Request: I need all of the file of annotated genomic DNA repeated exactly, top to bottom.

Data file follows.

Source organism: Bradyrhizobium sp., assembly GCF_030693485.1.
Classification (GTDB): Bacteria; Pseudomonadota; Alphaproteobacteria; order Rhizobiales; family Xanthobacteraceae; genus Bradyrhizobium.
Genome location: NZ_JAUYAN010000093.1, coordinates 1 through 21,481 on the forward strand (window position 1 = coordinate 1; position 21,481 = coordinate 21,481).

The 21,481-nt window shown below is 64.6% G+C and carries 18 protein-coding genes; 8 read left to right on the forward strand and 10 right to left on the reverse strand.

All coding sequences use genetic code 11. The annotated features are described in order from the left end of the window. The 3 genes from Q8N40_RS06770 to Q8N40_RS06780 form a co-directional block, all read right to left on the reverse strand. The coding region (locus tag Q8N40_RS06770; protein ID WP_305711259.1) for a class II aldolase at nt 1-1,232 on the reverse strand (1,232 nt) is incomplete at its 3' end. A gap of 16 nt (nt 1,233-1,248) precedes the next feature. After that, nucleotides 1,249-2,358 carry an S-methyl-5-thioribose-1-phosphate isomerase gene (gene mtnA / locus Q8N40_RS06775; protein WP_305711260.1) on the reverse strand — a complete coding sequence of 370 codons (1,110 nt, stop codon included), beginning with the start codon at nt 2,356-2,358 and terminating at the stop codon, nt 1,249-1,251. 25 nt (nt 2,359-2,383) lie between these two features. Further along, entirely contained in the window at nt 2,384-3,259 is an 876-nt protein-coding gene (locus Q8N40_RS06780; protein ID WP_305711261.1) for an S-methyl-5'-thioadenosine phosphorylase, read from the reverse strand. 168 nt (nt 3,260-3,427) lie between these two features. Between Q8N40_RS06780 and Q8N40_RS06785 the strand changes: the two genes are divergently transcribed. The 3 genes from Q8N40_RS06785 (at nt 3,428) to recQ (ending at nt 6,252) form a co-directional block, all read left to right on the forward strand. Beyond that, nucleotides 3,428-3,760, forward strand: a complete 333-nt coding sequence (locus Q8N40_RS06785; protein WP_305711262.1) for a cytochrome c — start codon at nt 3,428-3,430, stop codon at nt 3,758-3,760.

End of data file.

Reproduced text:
Source organism: Bradyrhizobium sp., assembly GCF_030693485.1.
Classification (GTDB): Bacteria; Pseudomonadota; Alphaproteobacteria; order Rhizobiales; family Xanthobacteraceae; genus Bradyrhizobium.
Genome location: NZ_JAUYAN010000093.1, coordinates 1 through 21,481 on the forward strand (window position 1 = coordinate 1; position 21,481 = coordinate 21,481).

The 21,481-nt window shown below is 64.6% G+C and carries 18 protein-coding genes; 8 read left to right on the forward strand and 10 right to left on the reverse strand.

All coding sequences use genetic code 11. The annotated features are described in order from the left end of the window. The 3 genes from Q8N40_RS06770 to Q8N40_RS06780 form a co-directional block, all read right to left on the reverse strand. The coding region (locus tag Q8N40_RS06770; protein ID WP_305711259.1) for a class II aldolase at nt 1-1,232 on the reverse strand (1,232 nt) is incomplete at its 3' end. A gap of 16 nt (nt 1,233-1,248) precedes the next feature. After that, nucleotides 1,249-2,358 carry an S-methyl-5-thioribose-1-phosphate isomerase gene (gene mtnA / locus Q8N40_RS06775; protein WP_305711260.1) on the reverse strand — a complete coding sequence of 370 codons (1,110 nt, stop codon included), beginning with the start codon at nt 2,356-2,358 and terminating at the stop codon, nt 1,249-1,251. 25 nt (nt 2,359-2,383) lie between these two features. Further along, entirely contained in the window at nt 2,384-3,259 is an 876-nt protein-coding gene (locus Q8N40_RS06780; protein ID WP_305711261.1) for an S-methyl-5'-thioadenosine phosphorylase, read from the reverse strand. 168 nt (nt 3,260-3,427) lie between these two features. Between Q8N40_RS06780 and Q8N40_RS06785 the strand changes: the two genes are divergently transcribed. The 3 genes from Q8N40_RS06785 (at nt 3,428) to recQ (ending at nt 6,252) form a co-directional block, all read left to right on the forward strand. Beyond that, nucleotides 3,428-3,760, forward strand: a complete 333-nt coding sequence (locus Q8N40_RS06785; protein WP_305711262.1) for a cytochrome c — start codon at nt 3,428-3,430, stop codon at nt 3,758-3,760.